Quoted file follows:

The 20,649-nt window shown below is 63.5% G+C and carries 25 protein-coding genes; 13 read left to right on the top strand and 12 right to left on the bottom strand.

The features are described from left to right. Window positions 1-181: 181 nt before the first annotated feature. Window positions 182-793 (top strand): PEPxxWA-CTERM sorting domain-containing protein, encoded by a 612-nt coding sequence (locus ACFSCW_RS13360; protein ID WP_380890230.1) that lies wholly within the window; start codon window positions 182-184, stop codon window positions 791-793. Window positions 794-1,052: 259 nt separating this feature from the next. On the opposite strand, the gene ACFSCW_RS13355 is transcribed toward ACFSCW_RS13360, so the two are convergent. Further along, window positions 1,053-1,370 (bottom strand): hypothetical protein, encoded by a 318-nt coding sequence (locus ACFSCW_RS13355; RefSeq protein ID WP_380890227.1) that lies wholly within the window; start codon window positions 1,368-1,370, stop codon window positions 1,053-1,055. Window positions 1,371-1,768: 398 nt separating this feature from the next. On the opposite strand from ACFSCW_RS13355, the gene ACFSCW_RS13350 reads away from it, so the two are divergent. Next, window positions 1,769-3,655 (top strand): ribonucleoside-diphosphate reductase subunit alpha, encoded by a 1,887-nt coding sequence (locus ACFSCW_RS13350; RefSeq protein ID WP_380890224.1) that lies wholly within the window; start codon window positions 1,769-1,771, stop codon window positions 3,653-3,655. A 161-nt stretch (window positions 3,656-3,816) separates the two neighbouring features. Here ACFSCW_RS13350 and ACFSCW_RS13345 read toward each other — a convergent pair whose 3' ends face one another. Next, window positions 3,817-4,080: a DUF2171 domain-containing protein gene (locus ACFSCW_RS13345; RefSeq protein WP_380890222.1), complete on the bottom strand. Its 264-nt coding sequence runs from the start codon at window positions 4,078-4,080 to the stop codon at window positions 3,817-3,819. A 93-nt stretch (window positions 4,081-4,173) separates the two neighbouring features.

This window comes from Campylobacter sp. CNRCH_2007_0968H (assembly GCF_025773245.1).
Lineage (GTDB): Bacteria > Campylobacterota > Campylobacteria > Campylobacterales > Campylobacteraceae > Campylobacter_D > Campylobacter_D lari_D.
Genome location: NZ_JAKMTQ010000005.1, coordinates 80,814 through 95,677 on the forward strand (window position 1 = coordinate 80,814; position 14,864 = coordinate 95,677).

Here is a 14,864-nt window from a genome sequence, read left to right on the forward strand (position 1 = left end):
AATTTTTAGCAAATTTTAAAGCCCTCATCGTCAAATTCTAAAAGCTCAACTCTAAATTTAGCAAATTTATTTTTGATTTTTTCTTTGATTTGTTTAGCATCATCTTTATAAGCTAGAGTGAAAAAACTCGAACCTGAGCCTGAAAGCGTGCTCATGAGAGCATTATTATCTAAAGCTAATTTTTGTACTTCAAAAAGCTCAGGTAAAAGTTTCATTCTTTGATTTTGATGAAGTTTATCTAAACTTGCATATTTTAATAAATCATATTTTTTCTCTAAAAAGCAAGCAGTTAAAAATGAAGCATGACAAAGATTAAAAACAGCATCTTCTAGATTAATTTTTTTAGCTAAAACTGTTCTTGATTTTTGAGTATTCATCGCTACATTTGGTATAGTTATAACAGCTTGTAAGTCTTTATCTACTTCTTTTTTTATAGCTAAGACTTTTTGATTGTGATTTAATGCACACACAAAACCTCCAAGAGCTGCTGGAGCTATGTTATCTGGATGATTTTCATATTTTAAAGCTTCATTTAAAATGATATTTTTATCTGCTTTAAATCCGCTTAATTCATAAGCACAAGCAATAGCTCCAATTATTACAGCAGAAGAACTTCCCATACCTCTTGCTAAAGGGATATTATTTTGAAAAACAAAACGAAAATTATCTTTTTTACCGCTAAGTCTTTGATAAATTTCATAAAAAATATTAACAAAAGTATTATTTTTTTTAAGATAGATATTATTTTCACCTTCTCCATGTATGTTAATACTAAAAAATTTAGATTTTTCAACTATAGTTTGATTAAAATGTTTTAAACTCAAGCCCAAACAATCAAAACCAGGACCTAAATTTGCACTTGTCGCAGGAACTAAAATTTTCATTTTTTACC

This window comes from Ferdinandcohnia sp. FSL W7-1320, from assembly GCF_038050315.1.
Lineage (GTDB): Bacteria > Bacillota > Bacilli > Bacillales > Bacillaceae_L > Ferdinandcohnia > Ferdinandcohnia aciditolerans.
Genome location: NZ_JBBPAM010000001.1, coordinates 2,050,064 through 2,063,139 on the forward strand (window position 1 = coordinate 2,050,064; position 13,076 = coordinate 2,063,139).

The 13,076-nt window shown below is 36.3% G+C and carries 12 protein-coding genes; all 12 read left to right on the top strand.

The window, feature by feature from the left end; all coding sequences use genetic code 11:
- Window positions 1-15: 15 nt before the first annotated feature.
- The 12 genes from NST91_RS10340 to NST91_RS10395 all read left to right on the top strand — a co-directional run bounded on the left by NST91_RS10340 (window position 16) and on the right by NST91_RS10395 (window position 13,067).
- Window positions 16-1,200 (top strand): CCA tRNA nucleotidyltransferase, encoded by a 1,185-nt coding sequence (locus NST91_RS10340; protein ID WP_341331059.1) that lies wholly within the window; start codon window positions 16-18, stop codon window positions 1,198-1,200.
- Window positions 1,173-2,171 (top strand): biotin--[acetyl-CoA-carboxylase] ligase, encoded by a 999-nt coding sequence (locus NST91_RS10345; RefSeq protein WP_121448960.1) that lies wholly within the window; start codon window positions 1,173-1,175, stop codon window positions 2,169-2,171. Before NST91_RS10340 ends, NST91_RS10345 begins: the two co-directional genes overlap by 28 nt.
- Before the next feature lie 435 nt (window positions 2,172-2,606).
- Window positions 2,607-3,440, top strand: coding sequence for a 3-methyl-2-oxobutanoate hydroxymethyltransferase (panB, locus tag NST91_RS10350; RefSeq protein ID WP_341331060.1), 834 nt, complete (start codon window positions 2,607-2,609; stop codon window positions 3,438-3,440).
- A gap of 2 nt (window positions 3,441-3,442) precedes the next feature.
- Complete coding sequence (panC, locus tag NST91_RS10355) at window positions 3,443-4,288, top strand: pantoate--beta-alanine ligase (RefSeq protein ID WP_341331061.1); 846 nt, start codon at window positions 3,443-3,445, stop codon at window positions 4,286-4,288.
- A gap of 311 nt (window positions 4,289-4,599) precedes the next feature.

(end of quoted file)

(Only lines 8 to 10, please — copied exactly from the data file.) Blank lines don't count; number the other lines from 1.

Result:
This window comes from Ferdinandcohnia sp. FSL W7-1320, from assembly GCF_038050315.1.
Lineage (GTDB): Bacteria > Bacillota > Bacilli > Bacillales > Bacillaceae_L > Ferdinandcohnia > Ferdinandcohnia aciditolerans.
Genome location: NZ_JBBPAM010000001.1, coordinates 2,050,064 through 2,063,139 on the forward strand (window position 1 = coordinate 2,050,064; position 13,076 = coordinate 2,063,139).